There are some that call him the father or godfather of LDS cinema, and there are those that credit him with merely an awakening. Either way, the original “God”s Army” opened up a market that had just not been there, grossing $2.4 million at the box office and a further $2.5 million in video and DVD sales.

    Critics of the movie called it inaccurate (for things like a missionary being buried in a suit) and verging on blasphemous (remember the toilet scene). Dutcher said he was merely telling it like he saw it.

    “It”s very autobiographical, but not in a literal sense,” he said. “When I”m telling a story I”m trying to reflect the world as I see it. If I were to portray Mormons differently than I see us, that would be an act of disservice.”

    And as far as his audience is concerned, he isn”t worried. He is trying to explore, not teach, and not entertain, he said.

    “There will always be people that won”t agree with what I do,” he said. “I”ll show ordinances in my films, I”ll make a PG movie, I”ll make an R rated movie.”

    Following the success of “God”s Army,” Dutcher moved on to “Brigham City,” a crime thriller set in a small Mormon town. For him, he said, Mormon movies should be more than just films about religion. They should run the entire gamut of human emotion, from comedy to dark thriller.

    For Dutcher, art is life. He is constantly looking to explore the deeper human motives and emotions, constantly asking questions. Those who work near him call him talented, deeply motivated and passionate about his art. He believes so much in this expression that he has invested heavily in all of his movies.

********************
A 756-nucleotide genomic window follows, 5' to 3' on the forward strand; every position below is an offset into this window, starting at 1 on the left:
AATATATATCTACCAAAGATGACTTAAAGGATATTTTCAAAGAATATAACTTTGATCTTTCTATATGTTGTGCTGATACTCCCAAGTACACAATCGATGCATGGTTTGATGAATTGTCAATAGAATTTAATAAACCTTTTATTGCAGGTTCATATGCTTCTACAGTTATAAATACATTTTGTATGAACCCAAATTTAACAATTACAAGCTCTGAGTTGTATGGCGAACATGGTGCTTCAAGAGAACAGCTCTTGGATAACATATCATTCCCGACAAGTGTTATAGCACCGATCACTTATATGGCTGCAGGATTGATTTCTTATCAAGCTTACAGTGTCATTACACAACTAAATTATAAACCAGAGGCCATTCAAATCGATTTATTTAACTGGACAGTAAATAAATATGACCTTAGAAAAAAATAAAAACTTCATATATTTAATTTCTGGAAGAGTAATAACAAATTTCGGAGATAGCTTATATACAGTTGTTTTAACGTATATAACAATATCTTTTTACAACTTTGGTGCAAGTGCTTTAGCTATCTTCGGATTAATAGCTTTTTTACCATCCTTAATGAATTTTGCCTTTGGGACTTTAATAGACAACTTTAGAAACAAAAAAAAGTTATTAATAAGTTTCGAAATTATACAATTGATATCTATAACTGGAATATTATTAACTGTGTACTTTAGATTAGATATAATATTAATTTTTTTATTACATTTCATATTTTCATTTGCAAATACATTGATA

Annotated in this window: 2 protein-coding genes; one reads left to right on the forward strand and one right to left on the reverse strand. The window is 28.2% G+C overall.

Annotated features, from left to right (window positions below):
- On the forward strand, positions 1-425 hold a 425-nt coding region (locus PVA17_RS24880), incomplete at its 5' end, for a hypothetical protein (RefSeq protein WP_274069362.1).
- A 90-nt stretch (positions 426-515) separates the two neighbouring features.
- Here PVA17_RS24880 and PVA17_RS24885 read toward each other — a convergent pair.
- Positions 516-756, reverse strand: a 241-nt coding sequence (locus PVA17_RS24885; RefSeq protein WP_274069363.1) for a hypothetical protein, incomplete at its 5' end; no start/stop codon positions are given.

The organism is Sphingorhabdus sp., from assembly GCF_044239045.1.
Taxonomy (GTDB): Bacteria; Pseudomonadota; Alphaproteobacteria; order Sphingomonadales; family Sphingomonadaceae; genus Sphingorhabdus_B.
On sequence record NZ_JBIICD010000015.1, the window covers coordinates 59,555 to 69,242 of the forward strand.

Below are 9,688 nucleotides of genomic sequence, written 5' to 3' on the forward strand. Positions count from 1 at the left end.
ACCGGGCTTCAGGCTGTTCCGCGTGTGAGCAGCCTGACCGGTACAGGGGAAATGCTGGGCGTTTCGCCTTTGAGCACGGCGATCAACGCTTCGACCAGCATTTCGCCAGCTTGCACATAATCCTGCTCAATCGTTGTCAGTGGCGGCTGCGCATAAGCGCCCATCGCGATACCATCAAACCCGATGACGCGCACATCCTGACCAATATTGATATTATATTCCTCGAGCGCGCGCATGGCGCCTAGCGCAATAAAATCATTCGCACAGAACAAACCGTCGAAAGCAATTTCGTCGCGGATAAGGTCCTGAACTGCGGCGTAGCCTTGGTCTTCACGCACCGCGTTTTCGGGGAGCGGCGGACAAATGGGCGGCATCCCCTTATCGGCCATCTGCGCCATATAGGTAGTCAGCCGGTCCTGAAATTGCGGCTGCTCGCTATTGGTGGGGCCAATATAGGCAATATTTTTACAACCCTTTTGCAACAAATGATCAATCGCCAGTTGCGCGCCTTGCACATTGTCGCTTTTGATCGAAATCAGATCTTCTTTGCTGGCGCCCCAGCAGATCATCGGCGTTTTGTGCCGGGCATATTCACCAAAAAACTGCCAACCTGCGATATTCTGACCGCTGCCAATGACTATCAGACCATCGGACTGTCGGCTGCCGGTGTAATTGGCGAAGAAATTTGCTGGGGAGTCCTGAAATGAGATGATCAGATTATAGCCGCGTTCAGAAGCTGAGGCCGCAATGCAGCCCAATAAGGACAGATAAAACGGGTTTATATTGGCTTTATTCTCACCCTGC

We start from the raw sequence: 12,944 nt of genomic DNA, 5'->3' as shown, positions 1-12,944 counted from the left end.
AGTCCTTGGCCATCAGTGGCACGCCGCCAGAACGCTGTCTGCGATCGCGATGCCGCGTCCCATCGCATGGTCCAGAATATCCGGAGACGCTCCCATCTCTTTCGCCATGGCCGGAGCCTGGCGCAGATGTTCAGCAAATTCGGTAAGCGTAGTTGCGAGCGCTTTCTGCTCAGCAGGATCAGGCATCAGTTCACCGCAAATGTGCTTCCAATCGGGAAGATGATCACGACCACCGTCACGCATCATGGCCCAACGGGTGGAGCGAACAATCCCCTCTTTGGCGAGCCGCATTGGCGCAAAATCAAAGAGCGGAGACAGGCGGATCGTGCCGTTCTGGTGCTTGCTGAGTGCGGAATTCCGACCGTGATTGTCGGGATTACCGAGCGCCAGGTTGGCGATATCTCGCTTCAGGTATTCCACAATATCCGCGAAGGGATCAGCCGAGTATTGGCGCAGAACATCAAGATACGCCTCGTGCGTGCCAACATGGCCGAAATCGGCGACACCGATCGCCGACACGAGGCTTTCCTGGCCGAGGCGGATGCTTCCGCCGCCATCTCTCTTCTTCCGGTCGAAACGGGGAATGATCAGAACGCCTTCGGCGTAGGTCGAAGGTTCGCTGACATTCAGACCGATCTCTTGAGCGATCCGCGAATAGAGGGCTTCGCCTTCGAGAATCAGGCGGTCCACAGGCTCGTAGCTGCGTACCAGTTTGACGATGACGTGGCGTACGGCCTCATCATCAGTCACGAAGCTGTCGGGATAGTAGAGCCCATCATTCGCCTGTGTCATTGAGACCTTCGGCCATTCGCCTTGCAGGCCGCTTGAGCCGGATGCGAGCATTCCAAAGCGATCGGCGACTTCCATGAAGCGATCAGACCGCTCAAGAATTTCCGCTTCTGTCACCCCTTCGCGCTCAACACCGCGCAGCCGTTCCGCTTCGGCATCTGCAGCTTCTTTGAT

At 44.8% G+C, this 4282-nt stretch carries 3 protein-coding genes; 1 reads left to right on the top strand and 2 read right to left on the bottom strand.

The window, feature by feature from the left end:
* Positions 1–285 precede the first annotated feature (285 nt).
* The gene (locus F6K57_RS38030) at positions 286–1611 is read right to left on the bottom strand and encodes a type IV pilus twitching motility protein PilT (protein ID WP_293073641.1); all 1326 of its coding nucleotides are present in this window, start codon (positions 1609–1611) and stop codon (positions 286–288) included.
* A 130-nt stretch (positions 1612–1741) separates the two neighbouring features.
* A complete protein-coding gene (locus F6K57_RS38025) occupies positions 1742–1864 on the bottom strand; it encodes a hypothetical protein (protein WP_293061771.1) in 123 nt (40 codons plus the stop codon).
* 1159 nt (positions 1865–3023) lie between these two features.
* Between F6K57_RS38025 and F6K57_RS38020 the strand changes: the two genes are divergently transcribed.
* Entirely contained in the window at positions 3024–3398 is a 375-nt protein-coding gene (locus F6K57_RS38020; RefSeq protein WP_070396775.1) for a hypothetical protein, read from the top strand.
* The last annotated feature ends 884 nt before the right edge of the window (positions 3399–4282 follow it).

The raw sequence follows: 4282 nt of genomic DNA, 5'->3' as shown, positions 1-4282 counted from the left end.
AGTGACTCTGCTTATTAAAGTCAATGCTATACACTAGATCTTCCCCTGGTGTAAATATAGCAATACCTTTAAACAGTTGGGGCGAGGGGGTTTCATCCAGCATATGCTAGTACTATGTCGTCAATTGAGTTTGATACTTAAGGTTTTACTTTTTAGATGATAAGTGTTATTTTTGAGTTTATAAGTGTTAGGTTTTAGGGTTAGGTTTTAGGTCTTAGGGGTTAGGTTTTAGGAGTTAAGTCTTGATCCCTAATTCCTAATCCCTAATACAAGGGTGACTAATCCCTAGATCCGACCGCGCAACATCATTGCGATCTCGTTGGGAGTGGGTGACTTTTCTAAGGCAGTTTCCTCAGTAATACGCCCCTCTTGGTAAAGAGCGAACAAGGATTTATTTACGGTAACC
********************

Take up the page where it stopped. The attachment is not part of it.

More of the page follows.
“The Mormon soul deserves to be expressed,” he said. “The lofty doctrine, the eternal progression, we have such amazing doctrines.”

    Dutcher said he invests everything into his work because he any movie may be his last.

    “Brigham City” was a more artistic film than his first and failed to hit home with his audience.

    After releasing two movies in two years, things went quiet in the Dutcher camp as he set his eyes on a more lofty goal: what he would call his Everest.

    Ever since he started making genre movies, he had wanted to film the Joseph Smith story, he said. This relates back to a personal experience he had in Carthage Jail, his own spiritual conversion, and his desire to capture the “birth of Mormonism.”

    But his efforts to make the $10 million movie were met with resistance. He said it was just too hard to keep his funding together. Others claimed investors were scared away by his uncompromising commitment to tell it like he saw it.

    “Mormons will always be imperfect in my movies because I”ve never met a perfect Mormon yet,” Dutcher said. “The same way, I”ve never met a perfectly evil person. When I do portray Joseph Smith he definitely will be a real human being.”